America’s roadway network is one of the country’s most essential infrastructure systems. Whether traveling by car, bus, bike, or foot, over 140 million workers use the country’s streets to get to work, and millions more depend on them for a range of personal trips to stores, schools, and other destinations. Businesses across the country, meanwhile, rely on roadways to get their products to and from markets. As such, ensuring roads are safe for all travelers is a national priority.
Unfortunately, the country’s roads are often unsafe. Over 40,000 people die annually in traffic crashes according to the most recent federal estimates, and the number is rising. Combined with non-fatal incidents, unsafe roads cause over $800 billion in net societal losses per year. As the country’s population and economy continue to grow—putting more vehicles and people on the roads—designing safer streets and improving supporting laws and policies will help ensure road incidents do not grow in tandem.
Cutting-edge data can be one foundational tool to deliver safer streets, especially in cities. The widespread deployment of sensors—from smartphones in people’s pockets, to in-vehicle GPS trackers and navigation devices, to environmental monitors on buildings—offers new ways to capture real-time data on how people travel. Ideally, this new form of observation can enable engineers, planners, and other city officials to redesign streets in pursuit of improved safety.
Many of the most promising datasets are the sole property of private firms, however, making them critical partners to public agencies responsible for designing and delivering safer streets.
Fortunately, road safety is one of those rare policy areas today with near perfect alignment of objectives between the public and private sectors. While the public sector—in collaboration between cities, states, and the federal government—endeavors to ensure all individuals travel safely between their key destinations, the private sector also relies on safer streets to maximize business outcomes, such as more efficient product deliveries, a healthier workforce, and reduced insurance claims. Everyone wins with safer streets.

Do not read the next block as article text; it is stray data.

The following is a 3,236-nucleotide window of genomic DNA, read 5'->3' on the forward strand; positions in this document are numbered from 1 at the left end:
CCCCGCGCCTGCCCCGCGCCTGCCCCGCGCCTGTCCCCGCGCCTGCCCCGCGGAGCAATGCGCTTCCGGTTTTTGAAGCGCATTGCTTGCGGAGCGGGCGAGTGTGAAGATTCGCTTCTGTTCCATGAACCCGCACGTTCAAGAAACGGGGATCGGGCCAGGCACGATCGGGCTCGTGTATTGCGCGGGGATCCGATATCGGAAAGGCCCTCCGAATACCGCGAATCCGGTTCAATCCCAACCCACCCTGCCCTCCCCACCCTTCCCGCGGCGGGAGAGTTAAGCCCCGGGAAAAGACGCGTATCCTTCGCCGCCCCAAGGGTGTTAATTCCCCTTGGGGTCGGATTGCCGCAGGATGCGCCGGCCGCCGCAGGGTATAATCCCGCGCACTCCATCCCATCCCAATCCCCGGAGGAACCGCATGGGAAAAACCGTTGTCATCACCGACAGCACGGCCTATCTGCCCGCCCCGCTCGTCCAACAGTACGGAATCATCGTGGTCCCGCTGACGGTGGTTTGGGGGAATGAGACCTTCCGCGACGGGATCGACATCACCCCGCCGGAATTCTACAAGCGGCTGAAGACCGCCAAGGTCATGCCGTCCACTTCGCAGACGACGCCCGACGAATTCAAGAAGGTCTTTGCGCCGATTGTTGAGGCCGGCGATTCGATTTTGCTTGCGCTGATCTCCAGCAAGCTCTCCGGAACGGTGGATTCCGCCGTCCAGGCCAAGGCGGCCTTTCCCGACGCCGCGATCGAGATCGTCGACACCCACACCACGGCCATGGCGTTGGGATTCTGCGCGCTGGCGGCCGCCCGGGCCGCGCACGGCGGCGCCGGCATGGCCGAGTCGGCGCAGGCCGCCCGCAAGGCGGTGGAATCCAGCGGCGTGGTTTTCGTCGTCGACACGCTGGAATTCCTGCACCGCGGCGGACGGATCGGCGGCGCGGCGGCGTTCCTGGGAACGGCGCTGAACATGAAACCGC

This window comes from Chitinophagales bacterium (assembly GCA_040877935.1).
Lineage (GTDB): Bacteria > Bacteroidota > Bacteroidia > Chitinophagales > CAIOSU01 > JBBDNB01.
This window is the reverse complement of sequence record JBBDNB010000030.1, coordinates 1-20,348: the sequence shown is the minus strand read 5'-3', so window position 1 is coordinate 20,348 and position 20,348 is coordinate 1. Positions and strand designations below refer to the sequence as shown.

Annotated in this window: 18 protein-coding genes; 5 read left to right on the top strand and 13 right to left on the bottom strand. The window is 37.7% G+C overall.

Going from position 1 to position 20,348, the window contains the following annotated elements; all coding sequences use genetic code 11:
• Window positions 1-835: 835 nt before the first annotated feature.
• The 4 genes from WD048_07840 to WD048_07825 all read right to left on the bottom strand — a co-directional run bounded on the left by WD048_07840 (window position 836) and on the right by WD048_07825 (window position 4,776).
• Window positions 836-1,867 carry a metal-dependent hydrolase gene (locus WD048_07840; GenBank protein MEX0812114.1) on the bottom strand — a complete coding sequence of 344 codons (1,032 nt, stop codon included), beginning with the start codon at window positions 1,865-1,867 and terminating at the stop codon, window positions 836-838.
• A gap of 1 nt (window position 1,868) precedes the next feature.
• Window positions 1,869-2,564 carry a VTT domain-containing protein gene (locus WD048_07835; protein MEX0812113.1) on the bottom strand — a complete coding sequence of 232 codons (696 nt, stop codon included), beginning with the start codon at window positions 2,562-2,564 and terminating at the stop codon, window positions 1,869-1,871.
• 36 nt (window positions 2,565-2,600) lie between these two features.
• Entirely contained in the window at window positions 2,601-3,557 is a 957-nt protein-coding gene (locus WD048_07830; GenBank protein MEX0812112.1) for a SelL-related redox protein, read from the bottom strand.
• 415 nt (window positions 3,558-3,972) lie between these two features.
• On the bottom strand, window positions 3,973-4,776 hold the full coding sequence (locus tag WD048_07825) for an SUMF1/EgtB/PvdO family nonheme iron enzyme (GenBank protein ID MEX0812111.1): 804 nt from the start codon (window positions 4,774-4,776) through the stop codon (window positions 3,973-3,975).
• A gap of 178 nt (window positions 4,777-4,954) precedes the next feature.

The challenge, then, is to design policies that promote improved data sharing among public, private, and civic entities. Those systems must address concerns of data privacy and cybersecurity, creating a culture of appropriate transparency and trust between all parties. But it’s also not enough to simply have more data—those systems must also create findings that lead to safer street design, management, and usage. Nor does the entire challenge rest on the public sector: as government staff design and implement new policies, private sector staff must be patient, willing collaborators, and absorb some risk.
If designed effectively, however, the returns are almost priceless: eliminating hundreds of billions of dollars in economic losses, and protecting families from injuries and loss of life. Moreover, purchasing, installing, and operating such systems costs far less than the avoided economic losses. Now is an ideal time to scope a new kind of public-private partnership focused exclusively on data exchange and system design.
Using the results of an expert workshop held at The Brookings Institution in May 2017, this brief explores the connection between city road safety and data from a variety of public, private, and civic perspectives. It finds that while data can certainly improve the design and management of city streets, as well as behavioral and business practices, the barriers to wide-scale sharing and new system adoption are equally significant. Moving forward, governments at all levels and their private sector peers will need to rethink data standards, procurement policies, and measurement techniques—as well as privacy and cybersecurity—to maximize road safety.
Report Produced by Metropolitan Policy Program